Yom said...

Hello Claudia,

Glad to see you're blogging again. It's still very interesting for me to read about your kids' linguistic evolution as I have like you two boys with quite the same age and am speaking to them Italian in a francophone country.

The answer to your question is obvious I think. Yes you should learn the language! But I can understand it's not that easy, It all depends on your motivation...
I have tried myself to learn my wife's language since the beginning of our relation with not a great success. This a language from Cameroon with only a few existing books, with no official status making it quite difficult to have a formal learning. But still, while I'm completely lost with adults conversations, I can understand about 90% of conversations between my wife and my 2 boys and it's becoming more and more complex. I'm not sure that my older son would have spoken it so well if I had not shown interest and minimal comprehension of his mother's language.

But please, keep speaking English to each other with your belgianite, this is really a gift you're making to your children and it does not seem to damage their Italian and Dutch speaking abilities.

trilingual said...

Hi Clo! Glad to have you back!

You know, our situation is in a way similar. To me, French language feels so distant and difficult as it's different from English and Dutch *foreign languages I acquire*. But hey, I'm married to one, logically I should learn it more. Well, it's not that easy if you never live in a French speaking country. Like now, we just moved from the US to Germany. The fact that Joseph goes to French-German school, doesn't really motivate me to dive into French. We're living in Germany ... it's more urgent to learn the language of the environment, toch? Plus German is very close to Dutch, another reason to once again neglect my French. So far I'm learning French the same way as my kids *hearing my husband talks, french songs, etc*, but unfortunately with different results .. LOL.

In this case, I don't really know what suggestion I should give you :D

Sarah said...

What a dilemma! I think you should continue speaking Italian but also make a concerted effort to improve your listening comprehension in Dutch (without necessarily letting your children know). I suspect that as your children grow up and have lengthier conversations using more sophisticated grammar and vocab with your husband, you'll feel like you're missing out. That's the case with my husband, who is worried about when our son and our nephew and I will all be speaking French together and he won't know what's going on. (He's also worried about the boys plotting adventures and being clueless about it!)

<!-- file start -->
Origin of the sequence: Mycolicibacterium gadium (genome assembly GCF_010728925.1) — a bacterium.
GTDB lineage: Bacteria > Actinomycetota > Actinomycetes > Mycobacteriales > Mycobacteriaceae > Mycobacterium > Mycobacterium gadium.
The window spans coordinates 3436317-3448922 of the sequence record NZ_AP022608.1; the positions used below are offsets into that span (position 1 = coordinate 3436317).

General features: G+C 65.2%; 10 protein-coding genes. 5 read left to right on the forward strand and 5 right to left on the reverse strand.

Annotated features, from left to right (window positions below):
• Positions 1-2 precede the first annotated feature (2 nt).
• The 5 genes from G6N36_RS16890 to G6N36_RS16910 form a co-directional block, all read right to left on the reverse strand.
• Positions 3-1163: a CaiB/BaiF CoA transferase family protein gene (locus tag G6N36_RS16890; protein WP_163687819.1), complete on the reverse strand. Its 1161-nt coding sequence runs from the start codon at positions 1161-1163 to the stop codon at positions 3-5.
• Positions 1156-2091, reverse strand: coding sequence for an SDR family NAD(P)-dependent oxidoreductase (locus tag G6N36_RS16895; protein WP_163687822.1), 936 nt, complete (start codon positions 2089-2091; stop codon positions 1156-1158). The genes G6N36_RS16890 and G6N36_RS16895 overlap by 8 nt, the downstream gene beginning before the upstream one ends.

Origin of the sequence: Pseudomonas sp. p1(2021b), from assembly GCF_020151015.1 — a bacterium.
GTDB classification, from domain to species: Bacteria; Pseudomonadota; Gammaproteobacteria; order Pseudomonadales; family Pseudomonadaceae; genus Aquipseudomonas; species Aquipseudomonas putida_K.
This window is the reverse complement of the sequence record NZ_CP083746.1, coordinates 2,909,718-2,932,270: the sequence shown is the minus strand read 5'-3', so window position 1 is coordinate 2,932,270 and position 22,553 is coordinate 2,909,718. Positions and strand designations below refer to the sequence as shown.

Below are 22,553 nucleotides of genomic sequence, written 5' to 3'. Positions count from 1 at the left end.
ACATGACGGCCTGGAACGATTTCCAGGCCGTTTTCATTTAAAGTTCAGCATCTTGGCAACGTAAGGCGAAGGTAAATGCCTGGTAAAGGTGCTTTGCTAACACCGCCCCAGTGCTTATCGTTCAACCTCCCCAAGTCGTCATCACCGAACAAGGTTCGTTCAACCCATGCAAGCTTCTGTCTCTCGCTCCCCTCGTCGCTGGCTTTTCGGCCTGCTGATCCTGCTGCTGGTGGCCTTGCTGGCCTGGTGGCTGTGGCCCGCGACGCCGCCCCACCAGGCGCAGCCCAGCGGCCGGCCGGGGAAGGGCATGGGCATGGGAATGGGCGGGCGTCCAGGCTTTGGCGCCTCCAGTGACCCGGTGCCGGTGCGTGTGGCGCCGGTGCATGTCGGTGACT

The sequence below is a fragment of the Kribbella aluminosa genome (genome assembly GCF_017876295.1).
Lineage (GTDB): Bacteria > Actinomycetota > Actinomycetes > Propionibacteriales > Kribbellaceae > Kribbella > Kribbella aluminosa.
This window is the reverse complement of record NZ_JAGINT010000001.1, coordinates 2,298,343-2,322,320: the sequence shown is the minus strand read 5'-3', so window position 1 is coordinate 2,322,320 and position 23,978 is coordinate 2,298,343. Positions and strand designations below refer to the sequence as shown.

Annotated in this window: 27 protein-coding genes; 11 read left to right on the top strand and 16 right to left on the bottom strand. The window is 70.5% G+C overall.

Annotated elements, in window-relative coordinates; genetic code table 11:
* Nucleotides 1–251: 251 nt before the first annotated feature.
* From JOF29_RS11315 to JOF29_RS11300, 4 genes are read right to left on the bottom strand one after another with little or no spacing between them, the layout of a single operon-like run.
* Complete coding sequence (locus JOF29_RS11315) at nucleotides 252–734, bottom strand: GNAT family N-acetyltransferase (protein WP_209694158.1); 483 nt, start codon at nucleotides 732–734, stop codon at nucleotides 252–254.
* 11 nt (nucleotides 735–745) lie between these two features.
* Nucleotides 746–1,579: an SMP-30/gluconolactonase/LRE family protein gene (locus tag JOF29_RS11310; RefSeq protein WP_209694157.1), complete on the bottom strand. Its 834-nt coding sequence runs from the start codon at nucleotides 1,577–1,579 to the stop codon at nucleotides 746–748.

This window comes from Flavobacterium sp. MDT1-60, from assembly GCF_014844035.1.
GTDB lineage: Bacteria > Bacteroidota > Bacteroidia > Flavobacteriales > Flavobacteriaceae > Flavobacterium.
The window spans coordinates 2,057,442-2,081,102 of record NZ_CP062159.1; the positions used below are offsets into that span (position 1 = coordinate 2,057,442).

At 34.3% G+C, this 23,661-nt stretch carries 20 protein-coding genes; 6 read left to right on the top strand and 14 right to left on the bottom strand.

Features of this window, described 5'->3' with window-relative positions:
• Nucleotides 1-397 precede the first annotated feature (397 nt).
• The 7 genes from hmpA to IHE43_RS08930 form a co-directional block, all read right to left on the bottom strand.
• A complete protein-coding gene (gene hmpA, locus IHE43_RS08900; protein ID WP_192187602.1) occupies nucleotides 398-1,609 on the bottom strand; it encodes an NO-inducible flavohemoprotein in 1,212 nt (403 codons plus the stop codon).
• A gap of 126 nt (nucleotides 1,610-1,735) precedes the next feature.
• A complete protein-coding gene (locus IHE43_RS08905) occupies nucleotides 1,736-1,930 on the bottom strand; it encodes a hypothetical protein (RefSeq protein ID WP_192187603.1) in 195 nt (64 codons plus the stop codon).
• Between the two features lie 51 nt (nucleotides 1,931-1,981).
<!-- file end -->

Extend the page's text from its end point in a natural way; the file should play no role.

Rather than formal lessons--you don't have much free time--maybe you can ask your hubby for summaries before and after longer conversations with the kids, listen in and read over his shoulder when he reads to the kids, find out some of what their favorite songs in Dutch are about, watch movies in Dutch with the kids (or use the Dutch audio option for DVDs of familiar movies), and set out to learn words and expressions that the kids are most likely to use. Doing a little bit every day will help you keep up, even if you never develop fluency in speaking--as you said, you don't actually need to be able to speak much Dutch in your daily life or with your in-laws.

So there's my two cents! Good luck with whatever you decide.

giovanni said...

I would suggest to improve your passive knowledge of Dutch so that you understand your kid(s) and Belgianite when they speak Dutch. I don't think you need to talk Dutch but when you do your beloved boys should encourage you, should say nice words to you and only correct you if that would increase your appetite for Dutch. So in the family you should agree on encouragement strategies!

It's interesting how language is related to emotions and perception of yourself and the other. You are lovers in English and not in Dutch or Italian... What does the Belgianite say or do when you whisper nice Italian words in his ear? Does he become frustrated he cannot do the same in Dutch? This would be another argument to learn Dutch!

Un abrazo